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Valve In-Home Game Streaming Supports Windows, OS X & Linux 106

MojoKid (1002251) writes "Valve has today pushed out a new update to its Steam client on all three of the major OSes that finally takes In-home Game-Streaming out of beta. Similar to NVIDIA's GameStream, which streams native gameplay from a GeForce-equipped PC to the NVIDIA SHIELD, Valve's solution lets you stream from one PC to another, regardless of which OS it's running. What this means is you could have a SteamOS-based PC in your living-room, which is of course Linux-based, and stream games from your Windows PC in another room which ordinarily would never run under Linux. Likewise, you could stream a game from a Windows PC to an OS X machine, or vice versa."
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Valve In-Home Game Streaming Supports Windows, OS X & Linux

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  • by GreatDrok ( 684119 ) on Wednesday May 21, 2014 @08:34PM (#47062111) Journal

    With this I can grab a little steambox for my TV in the living room and play all my steam games on that from the comfort of the sofa. No worries about having to only buy Linux compatible games as I already have a Windows PC purely for games anyway. I'll see how well this works tonight when I can stream a PC game to my Mac laptop but if it works well then I'm sold.

    This is what Sony should have done with the PS4 - let users stream from their old PS3 to the PS4 rather than rely on the PSNow solution they're pushing but I guess they don't have the flexibility of a PC to do that sadly.

  • by vux984 ( 928602 ) on Wednesday May 21, 2014 @09:21PM (#47062367)

    It's pretty neat feature but ultimately it isn't going to help the grow the Linux and OS X game library

    Not in the short term no. But it theoretically makes the linux based steambox a viable gaming platform, since windows gamers can add one next to the TV and play windows games on it.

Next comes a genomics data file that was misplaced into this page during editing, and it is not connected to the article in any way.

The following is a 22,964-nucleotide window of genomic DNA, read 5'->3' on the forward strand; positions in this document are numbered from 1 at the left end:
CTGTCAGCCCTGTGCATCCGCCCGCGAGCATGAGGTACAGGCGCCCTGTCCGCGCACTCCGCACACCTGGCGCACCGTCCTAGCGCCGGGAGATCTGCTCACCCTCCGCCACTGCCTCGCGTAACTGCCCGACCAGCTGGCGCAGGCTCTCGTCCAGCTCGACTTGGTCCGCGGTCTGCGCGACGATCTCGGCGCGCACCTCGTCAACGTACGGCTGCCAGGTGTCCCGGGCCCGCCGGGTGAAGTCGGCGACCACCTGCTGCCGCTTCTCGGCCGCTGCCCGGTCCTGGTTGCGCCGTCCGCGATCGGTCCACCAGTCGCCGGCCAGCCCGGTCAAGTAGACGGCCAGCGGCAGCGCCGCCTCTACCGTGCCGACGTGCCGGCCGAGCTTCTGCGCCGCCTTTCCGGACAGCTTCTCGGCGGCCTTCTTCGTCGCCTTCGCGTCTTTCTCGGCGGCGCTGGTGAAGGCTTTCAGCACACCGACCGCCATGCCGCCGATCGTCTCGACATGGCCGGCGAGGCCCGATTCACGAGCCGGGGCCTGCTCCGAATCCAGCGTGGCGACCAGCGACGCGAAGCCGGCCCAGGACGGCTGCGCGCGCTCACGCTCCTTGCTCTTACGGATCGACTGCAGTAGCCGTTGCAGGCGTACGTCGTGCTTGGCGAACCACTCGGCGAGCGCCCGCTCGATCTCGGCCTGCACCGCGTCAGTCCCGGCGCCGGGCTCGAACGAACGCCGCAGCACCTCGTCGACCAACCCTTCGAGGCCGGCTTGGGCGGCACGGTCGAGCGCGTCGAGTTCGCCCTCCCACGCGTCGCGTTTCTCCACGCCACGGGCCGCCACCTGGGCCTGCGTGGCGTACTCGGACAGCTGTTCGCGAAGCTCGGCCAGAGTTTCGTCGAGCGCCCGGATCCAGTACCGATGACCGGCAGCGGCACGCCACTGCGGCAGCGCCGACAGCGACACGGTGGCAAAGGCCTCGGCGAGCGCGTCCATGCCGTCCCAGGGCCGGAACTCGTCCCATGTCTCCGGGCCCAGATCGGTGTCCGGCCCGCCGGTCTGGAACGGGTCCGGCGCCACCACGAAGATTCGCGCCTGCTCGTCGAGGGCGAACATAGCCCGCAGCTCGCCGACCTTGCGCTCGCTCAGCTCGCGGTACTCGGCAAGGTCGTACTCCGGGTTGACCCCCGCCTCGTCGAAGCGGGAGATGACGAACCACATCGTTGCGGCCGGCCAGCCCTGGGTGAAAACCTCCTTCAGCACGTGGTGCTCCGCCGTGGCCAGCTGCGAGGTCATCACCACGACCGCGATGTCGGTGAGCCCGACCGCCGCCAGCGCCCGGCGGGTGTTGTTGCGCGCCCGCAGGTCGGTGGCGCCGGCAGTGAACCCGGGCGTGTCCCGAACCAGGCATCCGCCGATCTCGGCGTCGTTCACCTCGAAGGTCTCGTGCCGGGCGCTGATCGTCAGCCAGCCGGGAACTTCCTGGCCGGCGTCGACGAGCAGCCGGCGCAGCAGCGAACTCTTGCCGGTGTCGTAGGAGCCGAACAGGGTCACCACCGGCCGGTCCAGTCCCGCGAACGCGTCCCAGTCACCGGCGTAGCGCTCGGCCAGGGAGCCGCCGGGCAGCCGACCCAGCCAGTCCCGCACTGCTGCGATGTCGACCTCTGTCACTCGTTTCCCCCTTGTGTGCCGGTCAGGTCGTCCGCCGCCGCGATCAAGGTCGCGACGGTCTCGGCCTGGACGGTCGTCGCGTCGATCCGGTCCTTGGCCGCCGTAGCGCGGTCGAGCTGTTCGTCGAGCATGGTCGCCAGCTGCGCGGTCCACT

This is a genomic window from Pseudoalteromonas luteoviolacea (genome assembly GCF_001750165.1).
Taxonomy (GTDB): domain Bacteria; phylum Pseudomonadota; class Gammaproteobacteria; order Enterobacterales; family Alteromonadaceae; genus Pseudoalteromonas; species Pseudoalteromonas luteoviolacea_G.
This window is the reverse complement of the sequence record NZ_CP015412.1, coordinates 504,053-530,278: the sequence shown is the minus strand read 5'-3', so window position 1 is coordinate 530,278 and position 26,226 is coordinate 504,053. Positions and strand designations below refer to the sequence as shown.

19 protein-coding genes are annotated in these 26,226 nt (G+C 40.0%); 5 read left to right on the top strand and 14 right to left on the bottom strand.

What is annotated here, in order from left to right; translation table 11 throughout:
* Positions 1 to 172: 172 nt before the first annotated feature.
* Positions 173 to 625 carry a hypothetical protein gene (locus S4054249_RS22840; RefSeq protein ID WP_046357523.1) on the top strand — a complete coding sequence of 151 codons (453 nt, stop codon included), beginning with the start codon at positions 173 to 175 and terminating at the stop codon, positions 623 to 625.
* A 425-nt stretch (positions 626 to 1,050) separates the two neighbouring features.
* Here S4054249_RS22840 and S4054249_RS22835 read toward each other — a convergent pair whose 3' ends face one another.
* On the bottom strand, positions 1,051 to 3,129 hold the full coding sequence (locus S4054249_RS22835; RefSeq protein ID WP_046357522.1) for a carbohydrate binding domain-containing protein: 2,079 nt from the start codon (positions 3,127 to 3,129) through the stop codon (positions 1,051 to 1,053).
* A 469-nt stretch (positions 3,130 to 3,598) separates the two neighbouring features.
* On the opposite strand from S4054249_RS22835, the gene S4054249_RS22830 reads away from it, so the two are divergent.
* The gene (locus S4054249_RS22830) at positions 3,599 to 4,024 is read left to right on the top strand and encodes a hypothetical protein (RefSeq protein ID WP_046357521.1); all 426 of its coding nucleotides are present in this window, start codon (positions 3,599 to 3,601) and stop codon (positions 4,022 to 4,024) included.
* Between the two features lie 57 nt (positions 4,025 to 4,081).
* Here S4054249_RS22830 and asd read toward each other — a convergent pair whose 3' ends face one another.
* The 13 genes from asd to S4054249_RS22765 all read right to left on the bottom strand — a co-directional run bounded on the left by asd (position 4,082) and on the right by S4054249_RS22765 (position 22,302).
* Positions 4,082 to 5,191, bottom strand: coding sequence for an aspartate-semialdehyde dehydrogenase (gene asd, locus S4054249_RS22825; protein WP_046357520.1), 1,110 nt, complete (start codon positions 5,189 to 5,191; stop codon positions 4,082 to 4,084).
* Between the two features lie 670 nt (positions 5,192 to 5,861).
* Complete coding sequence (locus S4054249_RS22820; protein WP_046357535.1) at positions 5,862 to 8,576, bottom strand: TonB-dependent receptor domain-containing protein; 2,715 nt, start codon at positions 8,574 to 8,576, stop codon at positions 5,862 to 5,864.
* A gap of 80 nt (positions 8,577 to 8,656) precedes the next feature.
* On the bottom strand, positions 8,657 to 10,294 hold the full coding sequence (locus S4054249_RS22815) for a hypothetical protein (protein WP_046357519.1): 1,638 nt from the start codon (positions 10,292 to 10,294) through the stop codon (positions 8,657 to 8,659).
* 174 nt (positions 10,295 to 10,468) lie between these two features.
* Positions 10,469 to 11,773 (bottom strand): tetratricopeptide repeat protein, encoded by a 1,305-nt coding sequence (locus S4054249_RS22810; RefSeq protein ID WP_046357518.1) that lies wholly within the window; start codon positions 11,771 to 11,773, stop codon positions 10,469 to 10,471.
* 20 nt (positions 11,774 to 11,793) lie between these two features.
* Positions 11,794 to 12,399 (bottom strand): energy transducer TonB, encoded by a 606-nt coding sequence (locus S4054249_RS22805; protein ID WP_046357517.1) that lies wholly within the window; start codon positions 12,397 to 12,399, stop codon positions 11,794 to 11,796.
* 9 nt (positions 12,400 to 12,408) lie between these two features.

If all goes according to valves plan, a few years down the road AAA windows game developers look up and realize there's millions of these linux steam boxes around, installed, hooked up to TVs with controllers... and suddenly realeasing a linux port doesn't seem all that risky.

    Espeically if the steambox installed base is growing, while the dedicated windows gaming rigs are stagnating or declining... at some point releasing directly for steambox becomes a nobrainer.

    that's the valve dream anyway. No idea if it will take off, but they've definitely put a lot of the right pieces out there to make it succeed.

  • by Daniel_Staal ( 609844 ) <> on Wednesday May 21, 2014 @09:58PM (#47062543)

    Also: There's a degradation in video quality when you stream, according to the notes. Not major, and would still allow the game to play, but it would mean that people would notice if a game is available natively for the steambox.

    So it's a two-part system: Valve gets to let people play their games on their TV without having them have to buy new high-end computers, and the manufacturers will get some pushback to make it so the games run natively on the TV game-boxes.

  • by Harlequin80 ( 1671040 ) on Wednesday May 21, 2014 @10:04PM (#47062565)

    I actually approached this differently. I built an over the top gaming rig which had loads of noisy fans in it, was a power pig, and was physically large. Previously that would have sat under my desk in the main family living area and made it sound like a vacuum was running all the time. I used to use that for everything from games through the surfing the web. Now I stuck it in a rack I keep in my garage and I have a low power pc sat on my desk that is passively cooled 90% of the time. Wake on lan is configured and when I want to play games - click - wait 2 mins and I'm off.

VMS must die!